This Easter season I have had the great privilege of worshiping alongside of my Arab Christian brothers and sisters in Jerusalem. One of my favorite traditions practiced by the Orthodox churches happens on Holy Saturday. Holy Saturday is a sacred day because it is the only day of the year when the Holy Fire – the fire that lights the tomb of Christ in the Church of the Holy Sepulchre – comes out into the world. Priests from different traditions receive the light and pass it along to gathered pilgrims and worshipers throughout the church and the streets of the Old City of Jerusalem. The beautiful and powerful image of candles burning throughout the sacred city is a symbol of the way Christ’s light is spread into the world.
As I was participating in the processionals and activities of worship in the Old City, I was struck by many of the daily challenges that are experienced by Christian Palestinians living in East Jerusalem and the West Bank. Many of these Christians are the children and grandchildren of refugees who were displaced during the 1948 war between the State of Israel, the local Palestinian people, and the surrounding Arab states. As the descendents of refugees, many Palestinian Christians, particularly those living in Jerusalem, do not hold passports. They are literally a people without a land and without the security of a home from which to build their lives, support their families, and from which to worship. A
small glimpse of these harsh realities was seen on Holy Saturday when entrances to the Old City were blocked by security forces, police, and the Israeli army. Almost all West Bank Palestinian Christians who wanted to make the few mile pilgrimage were not allowed to travel through the nearby checkpoints of Ramallah and Bethlehem to come to Jerusalem to worship. However, Christians in Jerusalem flocked to the Old City to participate in the events of the day. From the early morning until the end of the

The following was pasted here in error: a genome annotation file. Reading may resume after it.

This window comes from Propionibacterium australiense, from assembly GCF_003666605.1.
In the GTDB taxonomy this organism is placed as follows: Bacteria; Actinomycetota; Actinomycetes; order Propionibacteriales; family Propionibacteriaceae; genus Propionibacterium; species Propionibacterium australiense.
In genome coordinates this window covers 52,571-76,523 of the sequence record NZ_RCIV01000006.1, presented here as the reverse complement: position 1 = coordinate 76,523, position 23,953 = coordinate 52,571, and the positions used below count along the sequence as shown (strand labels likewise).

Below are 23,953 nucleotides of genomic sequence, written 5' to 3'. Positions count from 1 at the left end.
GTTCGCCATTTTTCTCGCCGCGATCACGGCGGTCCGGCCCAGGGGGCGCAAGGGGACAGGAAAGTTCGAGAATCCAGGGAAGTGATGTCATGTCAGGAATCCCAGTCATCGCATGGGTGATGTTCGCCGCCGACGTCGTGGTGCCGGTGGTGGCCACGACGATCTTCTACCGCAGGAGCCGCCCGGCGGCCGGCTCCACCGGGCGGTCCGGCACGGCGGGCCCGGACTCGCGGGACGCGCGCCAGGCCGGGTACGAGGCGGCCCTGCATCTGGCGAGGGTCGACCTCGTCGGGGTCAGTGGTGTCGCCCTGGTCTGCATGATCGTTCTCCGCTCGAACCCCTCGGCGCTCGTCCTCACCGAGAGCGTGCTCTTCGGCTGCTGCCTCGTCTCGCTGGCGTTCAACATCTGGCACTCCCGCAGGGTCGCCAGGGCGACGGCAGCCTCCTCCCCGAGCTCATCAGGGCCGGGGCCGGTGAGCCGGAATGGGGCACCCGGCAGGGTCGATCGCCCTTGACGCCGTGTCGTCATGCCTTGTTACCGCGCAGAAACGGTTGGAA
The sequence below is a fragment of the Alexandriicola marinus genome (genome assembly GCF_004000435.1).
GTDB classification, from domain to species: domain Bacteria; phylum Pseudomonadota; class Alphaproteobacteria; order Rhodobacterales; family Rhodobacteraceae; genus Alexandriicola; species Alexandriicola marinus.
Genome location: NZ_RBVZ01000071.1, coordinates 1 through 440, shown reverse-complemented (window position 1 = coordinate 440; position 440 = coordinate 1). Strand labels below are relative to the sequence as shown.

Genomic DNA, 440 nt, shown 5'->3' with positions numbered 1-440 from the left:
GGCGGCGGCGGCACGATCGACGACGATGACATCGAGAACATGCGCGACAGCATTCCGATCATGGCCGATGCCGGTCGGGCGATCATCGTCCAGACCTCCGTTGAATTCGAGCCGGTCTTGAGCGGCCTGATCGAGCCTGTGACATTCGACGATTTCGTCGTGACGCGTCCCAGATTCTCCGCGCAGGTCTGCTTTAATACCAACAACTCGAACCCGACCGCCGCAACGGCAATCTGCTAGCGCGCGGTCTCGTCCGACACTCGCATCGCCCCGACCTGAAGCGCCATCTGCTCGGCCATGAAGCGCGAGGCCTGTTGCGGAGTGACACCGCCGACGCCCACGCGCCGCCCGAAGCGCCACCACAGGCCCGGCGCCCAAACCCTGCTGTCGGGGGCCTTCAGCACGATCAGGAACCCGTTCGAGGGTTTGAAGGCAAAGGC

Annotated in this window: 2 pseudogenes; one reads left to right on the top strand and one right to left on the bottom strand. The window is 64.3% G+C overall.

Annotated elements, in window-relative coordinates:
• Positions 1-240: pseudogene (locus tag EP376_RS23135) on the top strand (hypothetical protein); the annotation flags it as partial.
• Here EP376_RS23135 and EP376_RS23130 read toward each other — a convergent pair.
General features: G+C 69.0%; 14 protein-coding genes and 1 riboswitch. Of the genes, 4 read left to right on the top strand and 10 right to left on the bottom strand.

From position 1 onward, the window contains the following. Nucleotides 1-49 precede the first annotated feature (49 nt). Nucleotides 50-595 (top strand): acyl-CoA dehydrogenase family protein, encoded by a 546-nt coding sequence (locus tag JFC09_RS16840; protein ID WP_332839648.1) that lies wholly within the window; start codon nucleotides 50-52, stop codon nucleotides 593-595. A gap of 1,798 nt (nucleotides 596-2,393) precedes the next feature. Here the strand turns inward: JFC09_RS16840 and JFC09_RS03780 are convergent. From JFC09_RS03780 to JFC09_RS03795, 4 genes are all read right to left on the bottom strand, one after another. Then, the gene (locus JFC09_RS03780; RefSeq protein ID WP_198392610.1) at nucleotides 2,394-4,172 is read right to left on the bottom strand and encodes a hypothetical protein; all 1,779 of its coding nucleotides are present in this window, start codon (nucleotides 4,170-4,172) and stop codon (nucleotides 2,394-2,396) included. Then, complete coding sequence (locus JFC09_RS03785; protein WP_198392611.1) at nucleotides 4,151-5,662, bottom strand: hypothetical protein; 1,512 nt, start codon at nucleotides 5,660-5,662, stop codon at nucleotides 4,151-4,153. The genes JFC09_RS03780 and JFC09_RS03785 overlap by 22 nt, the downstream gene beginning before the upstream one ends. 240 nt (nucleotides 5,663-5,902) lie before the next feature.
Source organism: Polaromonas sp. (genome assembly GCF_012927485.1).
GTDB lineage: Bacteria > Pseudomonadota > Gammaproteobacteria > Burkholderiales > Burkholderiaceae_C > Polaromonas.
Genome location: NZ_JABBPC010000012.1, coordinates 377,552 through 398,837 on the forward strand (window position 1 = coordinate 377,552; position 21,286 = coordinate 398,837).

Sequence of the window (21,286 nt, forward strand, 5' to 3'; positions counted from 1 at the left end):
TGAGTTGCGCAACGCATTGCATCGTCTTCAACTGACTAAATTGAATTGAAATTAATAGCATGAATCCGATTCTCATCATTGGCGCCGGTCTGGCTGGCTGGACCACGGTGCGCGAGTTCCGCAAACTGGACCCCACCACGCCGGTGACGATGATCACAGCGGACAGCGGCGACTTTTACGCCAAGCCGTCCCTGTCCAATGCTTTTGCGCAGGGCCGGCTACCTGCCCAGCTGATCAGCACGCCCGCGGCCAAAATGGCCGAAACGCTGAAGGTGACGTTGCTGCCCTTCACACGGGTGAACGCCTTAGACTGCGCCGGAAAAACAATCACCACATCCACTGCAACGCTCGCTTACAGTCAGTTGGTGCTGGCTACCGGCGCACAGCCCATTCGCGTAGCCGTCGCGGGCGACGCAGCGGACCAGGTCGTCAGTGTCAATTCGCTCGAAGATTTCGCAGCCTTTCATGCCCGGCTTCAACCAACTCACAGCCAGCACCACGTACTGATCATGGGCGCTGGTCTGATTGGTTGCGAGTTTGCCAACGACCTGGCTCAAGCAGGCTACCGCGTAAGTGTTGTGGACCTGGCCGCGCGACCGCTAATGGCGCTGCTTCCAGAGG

processionals, dozens upon dozens of local worshipers were prevented from entering the Old City and passing through its streets. If one was lucky enough to be allowed through one of the barricades another was located just around the corner only a few dozen yards down one of the windy streets of the Old City. In attempting to reach the church of the Holy Sepulchre, worshipers were pleading with the military forces to be allowed passage. A woman cried, others implored, with hope that they might see the Holy Fire spread from its origin at the church.
However, despite the military presence and the physical obstacles placed along the pathway of the worshipers, it was impossible to prevent the spreading of the Light. As the Holy Fire passed by, crowds of people gathered behind the many barriers reaching out their hands filled with candles to receive the Light. Men, women, and children clapped, cheered, and celebrated as candles were shared flame to flame and the light was spread. For the rest of my life I will carry with me the image of Christian worshipers reaching out toward one another; exuberantly stewarding candles holding a sacred flame; then neighbor to neighbor sharing that light with one another. In a matter of moments the entire length of the street was full of singing and worship. The light that burned radiated a powerful heat that could not be contained by physical obstacles and barriers. As the season of Pentecost is upon us and the church once again celebrates the descent of the Holy Spirit may we be reminded of the words of John the Baptist: “I baptize you with water for repentance. But after me comes one who is more powerful than I, whose sandals I am not worthy to carry. He will baptize you with the Holy Spirit and fire” (Mt 3:11). By the power and grace of the Holy Spirit, may the church be inspired and compelled to spread the light of Christ in our homes, our churches, and our communities regardless of any barriers that might stand in our way.
My friend Rev. Mae Cannon is Senior Director Advocacy & Outreach – Middle East, for World Vision US.